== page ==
Thursday, January 22, 2009

Eric Holder... some questions remain

I am not necessarily enthralled with Mr. Holder. He is an improvement over Gonzalesl.
Mr. Holder says that the detainees are not entitled to Geneva convention protections.
(*This is wrong) He has other rather wishy-washy views when it comes to constitutional
issues and the rule of law. If he is to succeed as the next attorney general, he will need
to provide better answers to what are critical and foundational questions.

*"In 2006, the position espoused by Holder, Rumsfeld and the Bush administration
was rejected by the Supreme Court in Hamdan, when it ruled that even Al Qaeda
detainees are entitled to the minimum protections afforded to all detainees by
Common Article 3 of the Geneva Convention."

Further, as has been noted, Mr. Holder, shortly after the USA Patriot Act was signed into law
and at a point when the Bush administration was proposing to further erode barriers to governmental abuses, argued that dissenters should not be tolerated. He also called for
the firing of any "petty bureaucrat" who might suggest that proper procedures be followed
and that the separation of powers be respected.

While I am concerned with Holder for legitimate constitutional reasons, it unfair to play the race card... Those on the right who want to stall his confirmation may be wrong about his peripheral involvement with the Rich pardon or the efficacy of representing a variety of clients, but there are some serious concerns about his loyalty. The job requires that he be loyal to the constitution first and the president second. He does not seem to firmly grasp this concept. Although, as yet, nobody has recently asked him these essential questions. I hope they do.

Here is an interesting piece from The Nation, which puts these counterpoints in focus...

"Our needlessly abusive and unlawful practices in the ‘War on Terror' have diminished our standing in the world community and made us less, rather than more, safe," Holder said, correctly. "For the sake of our safety and security, and because it is the right thing to do, the next president must move immediately to reclaim America's standing in the world as a nation that cherishes and protects individual freedom and basic human rights."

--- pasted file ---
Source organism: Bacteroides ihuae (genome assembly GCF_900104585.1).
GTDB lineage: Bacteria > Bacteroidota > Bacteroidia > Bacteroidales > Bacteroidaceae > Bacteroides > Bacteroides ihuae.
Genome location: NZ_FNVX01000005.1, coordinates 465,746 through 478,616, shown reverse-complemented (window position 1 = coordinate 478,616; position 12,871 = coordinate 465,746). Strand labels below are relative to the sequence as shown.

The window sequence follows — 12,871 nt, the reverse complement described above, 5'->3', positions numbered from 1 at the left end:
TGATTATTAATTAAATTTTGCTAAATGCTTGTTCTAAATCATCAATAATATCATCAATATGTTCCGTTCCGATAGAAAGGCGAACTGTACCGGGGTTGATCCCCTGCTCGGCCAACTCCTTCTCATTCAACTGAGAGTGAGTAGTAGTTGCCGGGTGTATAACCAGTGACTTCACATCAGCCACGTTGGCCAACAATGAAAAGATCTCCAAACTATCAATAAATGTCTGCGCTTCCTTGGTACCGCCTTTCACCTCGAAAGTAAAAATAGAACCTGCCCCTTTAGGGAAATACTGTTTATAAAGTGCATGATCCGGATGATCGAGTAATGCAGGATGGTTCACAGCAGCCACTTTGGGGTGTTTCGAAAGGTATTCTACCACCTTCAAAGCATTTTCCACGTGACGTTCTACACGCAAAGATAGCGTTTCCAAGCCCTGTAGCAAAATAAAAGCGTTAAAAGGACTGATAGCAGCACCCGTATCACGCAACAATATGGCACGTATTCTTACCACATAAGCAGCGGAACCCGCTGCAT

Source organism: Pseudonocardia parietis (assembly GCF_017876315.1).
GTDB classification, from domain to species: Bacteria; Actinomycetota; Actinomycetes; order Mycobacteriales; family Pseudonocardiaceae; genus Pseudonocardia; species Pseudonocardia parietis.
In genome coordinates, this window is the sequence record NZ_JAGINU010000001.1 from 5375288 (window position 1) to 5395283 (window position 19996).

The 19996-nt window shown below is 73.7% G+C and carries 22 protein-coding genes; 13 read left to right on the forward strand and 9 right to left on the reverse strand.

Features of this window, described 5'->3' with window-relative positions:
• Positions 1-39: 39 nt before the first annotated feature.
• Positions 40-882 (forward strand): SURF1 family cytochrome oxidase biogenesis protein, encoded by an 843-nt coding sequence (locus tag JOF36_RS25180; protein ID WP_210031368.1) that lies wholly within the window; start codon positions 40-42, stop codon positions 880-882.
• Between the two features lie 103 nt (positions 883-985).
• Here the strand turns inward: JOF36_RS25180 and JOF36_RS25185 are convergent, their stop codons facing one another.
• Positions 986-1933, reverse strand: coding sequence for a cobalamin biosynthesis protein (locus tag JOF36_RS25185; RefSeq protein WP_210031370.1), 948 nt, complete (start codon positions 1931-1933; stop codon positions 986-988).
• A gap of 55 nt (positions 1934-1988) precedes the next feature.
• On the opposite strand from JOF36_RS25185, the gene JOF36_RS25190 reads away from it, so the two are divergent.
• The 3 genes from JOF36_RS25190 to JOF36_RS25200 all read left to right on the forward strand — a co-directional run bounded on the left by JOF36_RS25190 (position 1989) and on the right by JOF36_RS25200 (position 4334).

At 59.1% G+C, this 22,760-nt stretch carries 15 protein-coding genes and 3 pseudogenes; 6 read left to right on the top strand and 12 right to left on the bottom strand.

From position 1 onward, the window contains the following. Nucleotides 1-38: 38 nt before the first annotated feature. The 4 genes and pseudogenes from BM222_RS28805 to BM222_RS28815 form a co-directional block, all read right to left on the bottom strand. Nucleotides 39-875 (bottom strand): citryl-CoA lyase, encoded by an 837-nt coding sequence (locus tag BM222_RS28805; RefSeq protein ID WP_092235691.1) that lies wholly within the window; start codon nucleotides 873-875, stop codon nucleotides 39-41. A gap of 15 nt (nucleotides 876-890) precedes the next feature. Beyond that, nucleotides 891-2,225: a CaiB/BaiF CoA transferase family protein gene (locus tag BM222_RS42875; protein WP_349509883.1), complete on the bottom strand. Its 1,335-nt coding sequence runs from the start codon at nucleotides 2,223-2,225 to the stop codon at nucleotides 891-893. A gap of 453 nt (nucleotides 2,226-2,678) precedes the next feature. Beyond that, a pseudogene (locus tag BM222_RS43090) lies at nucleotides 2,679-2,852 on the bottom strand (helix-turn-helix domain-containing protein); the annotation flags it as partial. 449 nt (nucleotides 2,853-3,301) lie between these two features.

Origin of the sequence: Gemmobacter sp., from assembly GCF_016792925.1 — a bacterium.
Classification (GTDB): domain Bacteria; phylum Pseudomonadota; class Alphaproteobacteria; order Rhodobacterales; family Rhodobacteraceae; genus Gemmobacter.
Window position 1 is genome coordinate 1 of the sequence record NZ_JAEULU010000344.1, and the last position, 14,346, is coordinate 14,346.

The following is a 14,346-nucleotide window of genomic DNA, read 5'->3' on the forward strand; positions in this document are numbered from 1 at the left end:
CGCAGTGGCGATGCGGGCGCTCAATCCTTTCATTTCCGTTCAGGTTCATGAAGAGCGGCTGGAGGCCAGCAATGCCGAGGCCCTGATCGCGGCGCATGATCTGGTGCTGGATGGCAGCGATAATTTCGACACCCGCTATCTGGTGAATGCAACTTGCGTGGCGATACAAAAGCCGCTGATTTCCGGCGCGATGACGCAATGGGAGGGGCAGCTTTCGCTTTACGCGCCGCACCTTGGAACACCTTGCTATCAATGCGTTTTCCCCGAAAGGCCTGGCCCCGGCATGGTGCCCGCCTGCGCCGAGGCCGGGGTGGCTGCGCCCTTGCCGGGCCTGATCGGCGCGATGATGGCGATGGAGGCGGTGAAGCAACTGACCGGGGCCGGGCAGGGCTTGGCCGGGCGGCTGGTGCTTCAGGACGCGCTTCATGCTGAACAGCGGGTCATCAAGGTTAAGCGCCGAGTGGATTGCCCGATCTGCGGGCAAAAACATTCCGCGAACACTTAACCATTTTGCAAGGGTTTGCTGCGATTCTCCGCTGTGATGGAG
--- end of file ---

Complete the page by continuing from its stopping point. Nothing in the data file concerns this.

That's a good message, to be sure.

But it must be juxtaposed against past statements made by Holder, such as this one: "The Attorney General is the one Cabinet member who's different from all the rest. The Attorney General serves first the people, but also serves the president. There has to be a closeness at the same time there needs to be distance."

What we need to know is this: How close will Holder, as attorney general, get to obeying his oath to defend the Constitution?

The place for that to happen is in a very serious, very aggressive confirmation process that should not simply presume that Holder will "get it" when questions about the Constitution arise.

I agree with this position. Given that Ashcroft and Gonzales both helped to subvert our constitutional protections... we must make certain that Holder will not follow in their footsteps.
The concerns that I have, are not with the vapid, shallow, and relatively meaningless rhetorical posturings of the right... but with the efficacy of confirming another Attorney General who seems
to feel that the Constitution may not quite be the supreme law of the land.

My position may be a bit conservative in this regard, but I feel no need to apologize for conserving constitutional integrity. This is the very crux of the issue. Either we restore the rule of law... or not.

So... let the questioning begin... and if Mr. Holder can sort out his apparent confusion and provide appropriate answers, I hope that he has the Integrity and finds the courage and political will to defend and enforce constitutional law in America. And after the past eight years, we have a right and a duty to demand as much.


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